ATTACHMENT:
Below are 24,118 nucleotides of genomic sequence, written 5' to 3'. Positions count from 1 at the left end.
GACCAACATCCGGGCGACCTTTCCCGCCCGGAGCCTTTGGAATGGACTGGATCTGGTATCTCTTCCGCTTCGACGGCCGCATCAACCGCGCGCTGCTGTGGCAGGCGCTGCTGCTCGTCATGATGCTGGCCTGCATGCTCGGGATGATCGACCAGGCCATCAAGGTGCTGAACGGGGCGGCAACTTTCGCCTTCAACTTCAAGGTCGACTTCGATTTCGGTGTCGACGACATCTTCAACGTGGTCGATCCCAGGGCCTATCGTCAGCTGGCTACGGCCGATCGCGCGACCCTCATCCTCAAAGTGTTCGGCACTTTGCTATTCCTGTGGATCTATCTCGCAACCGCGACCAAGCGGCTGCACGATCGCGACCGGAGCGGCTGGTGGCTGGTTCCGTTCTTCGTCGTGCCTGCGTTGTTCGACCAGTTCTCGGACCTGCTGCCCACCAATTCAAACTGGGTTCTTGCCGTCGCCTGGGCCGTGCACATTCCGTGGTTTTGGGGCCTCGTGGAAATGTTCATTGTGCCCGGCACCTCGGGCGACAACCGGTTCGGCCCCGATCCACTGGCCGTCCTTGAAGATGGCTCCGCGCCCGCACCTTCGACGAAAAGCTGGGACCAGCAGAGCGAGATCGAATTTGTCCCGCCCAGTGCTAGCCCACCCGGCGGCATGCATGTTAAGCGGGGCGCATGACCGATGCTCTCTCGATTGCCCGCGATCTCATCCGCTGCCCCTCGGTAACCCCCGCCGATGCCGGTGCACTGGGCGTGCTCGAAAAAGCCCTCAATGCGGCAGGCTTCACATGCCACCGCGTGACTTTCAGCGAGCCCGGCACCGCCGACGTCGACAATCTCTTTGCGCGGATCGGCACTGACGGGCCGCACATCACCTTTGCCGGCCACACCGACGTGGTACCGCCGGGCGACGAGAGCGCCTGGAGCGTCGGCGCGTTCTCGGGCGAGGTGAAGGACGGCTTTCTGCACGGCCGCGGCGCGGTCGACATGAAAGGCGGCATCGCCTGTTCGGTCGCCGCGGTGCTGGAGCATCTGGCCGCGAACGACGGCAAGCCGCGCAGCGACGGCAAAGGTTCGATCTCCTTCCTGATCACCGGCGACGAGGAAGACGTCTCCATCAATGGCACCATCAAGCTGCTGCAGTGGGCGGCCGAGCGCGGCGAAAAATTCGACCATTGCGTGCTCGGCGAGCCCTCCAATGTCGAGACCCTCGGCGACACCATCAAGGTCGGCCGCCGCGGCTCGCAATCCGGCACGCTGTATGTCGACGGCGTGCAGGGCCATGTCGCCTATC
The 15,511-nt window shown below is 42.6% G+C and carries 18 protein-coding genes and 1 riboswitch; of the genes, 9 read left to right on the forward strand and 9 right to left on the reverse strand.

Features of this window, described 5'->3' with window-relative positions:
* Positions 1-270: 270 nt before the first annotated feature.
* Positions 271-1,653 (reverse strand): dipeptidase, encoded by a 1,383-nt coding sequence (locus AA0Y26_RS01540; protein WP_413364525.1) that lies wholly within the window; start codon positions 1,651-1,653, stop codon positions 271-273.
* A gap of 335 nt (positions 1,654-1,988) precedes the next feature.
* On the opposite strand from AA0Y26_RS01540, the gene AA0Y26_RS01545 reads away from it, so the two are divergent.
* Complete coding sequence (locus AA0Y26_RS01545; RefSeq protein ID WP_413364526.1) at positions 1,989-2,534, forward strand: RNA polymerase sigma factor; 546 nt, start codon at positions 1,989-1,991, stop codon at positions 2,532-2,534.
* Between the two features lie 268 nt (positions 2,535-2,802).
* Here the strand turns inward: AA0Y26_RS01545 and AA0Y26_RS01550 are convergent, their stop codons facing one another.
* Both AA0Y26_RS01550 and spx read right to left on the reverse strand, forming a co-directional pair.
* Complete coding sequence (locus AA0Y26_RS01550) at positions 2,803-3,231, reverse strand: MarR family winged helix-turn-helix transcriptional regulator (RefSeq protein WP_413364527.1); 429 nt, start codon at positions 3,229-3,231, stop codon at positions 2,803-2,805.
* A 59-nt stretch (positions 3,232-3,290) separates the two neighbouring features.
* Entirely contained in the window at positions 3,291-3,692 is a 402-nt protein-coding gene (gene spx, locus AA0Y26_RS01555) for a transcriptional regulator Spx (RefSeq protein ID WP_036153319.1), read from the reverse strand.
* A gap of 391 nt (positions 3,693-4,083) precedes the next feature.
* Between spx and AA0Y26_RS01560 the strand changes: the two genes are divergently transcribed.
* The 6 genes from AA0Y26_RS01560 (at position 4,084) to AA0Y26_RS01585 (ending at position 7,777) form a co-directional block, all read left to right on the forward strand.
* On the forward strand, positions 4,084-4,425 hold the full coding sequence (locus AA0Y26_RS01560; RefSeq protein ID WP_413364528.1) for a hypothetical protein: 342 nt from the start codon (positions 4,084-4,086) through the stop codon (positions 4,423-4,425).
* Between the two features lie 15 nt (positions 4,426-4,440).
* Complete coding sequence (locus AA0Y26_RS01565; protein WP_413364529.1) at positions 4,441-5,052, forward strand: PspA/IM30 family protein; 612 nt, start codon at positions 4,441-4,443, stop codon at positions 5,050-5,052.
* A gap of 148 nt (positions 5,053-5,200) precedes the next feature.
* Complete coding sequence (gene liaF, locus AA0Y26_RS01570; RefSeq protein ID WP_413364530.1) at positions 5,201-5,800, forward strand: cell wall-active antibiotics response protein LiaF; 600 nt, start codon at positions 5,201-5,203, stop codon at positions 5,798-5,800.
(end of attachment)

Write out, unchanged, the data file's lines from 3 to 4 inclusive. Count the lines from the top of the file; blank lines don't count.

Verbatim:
The 15,511-nt window shown below is 42.6% G+C and carries 18 protein-coding genes and 1 riboswitch; of the genes, 9 read left to right on the forward strand and 9 right to left on the reverse strand.

Features of this window, described 5'->3' with window-relative positions: